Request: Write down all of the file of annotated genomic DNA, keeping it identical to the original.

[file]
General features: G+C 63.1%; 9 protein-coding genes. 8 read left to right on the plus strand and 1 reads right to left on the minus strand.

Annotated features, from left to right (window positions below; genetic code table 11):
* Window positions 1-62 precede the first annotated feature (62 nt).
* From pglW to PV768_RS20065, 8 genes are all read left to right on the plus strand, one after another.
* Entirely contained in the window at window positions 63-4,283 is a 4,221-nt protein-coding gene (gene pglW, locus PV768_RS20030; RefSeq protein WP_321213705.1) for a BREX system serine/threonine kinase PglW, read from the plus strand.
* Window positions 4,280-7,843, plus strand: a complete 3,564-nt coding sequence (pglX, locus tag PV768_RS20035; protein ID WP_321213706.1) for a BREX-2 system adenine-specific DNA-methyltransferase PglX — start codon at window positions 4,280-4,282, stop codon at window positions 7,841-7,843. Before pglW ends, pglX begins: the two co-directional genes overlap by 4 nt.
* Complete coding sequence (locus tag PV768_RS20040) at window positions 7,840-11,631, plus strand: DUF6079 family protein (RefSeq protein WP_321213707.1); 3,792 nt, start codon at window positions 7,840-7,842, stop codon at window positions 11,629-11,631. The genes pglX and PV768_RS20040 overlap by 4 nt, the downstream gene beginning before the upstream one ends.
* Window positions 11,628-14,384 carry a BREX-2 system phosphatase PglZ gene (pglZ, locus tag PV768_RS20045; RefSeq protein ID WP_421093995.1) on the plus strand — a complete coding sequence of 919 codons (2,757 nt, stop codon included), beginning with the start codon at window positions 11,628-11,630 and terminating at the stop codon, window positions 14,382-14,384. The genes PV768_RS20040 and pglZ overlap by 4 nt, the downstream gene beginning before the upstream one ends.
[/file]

General features: G+C 63.1%; 9 protein-coding genes. 8 read left to right on the plus strand and 1 reads right to left on the minus strand.

Annotated features, from left to right (window positions below; genetic code table 11):
* Window positions 1-62 precede the first annotated feature (62 nt).
* From pglW to PV768_RS20065, 8 genes are all read left to right on the plus strand, one after another.
* Entirely contained in the window at window positions 63-4,283 is a 4,221-nt protein-coding gene (gene pglW, locus PV768_RS20030; RefSeq protein WP_321213705.1) for a BREX system serine/threonine kinase PglW, read from the plus strand.
* Window positions 4,280-7,843, plus strand: a complete 3,564-nt coding sequence (pglX, locus tag PV768_RS20035; protein ID WP_321213706.1) for a BREX-2 system adenine-specific DNA-methyltransferase PglX — start codon at window positions 4,280-4,282, stop codon at window positions 7,841-7,843. Before pglW ends, pglX begins: the two co-directional genes overlap by 4 nt.
* Complete coding sequence (locus tag PV768_RS20040) at window positions 7,840-11,631, plus strand: DUF6079 family protein (RefSeq protein WP_321213707.1); 3,792 nt, start codon at window positions 7,840-7,842, stop codon at window positions 11,629-11,631. The genes pglX and PV768_RS20040 overlap by 4 nt, the downstream gene beginning before the upstream one ends.
* Window positions 11,628-14,384 carry a BREX-2 system phosphatase PglZ gene (pglZ, locus tag PV768_RS20045; RefSeq protein ID WP_421093995.1) on the plus strand — a complete coding sequence of 919 codons (2,757 nt, stop codon included), beginning with the start codon at window positions 11,628-11,630 and terminating at the stop codon, window positions 14,382-14,384. The genes PV768_RS20040 and pglZ overlap by 4 nt, the downstream gene beginning before the upstream one ends.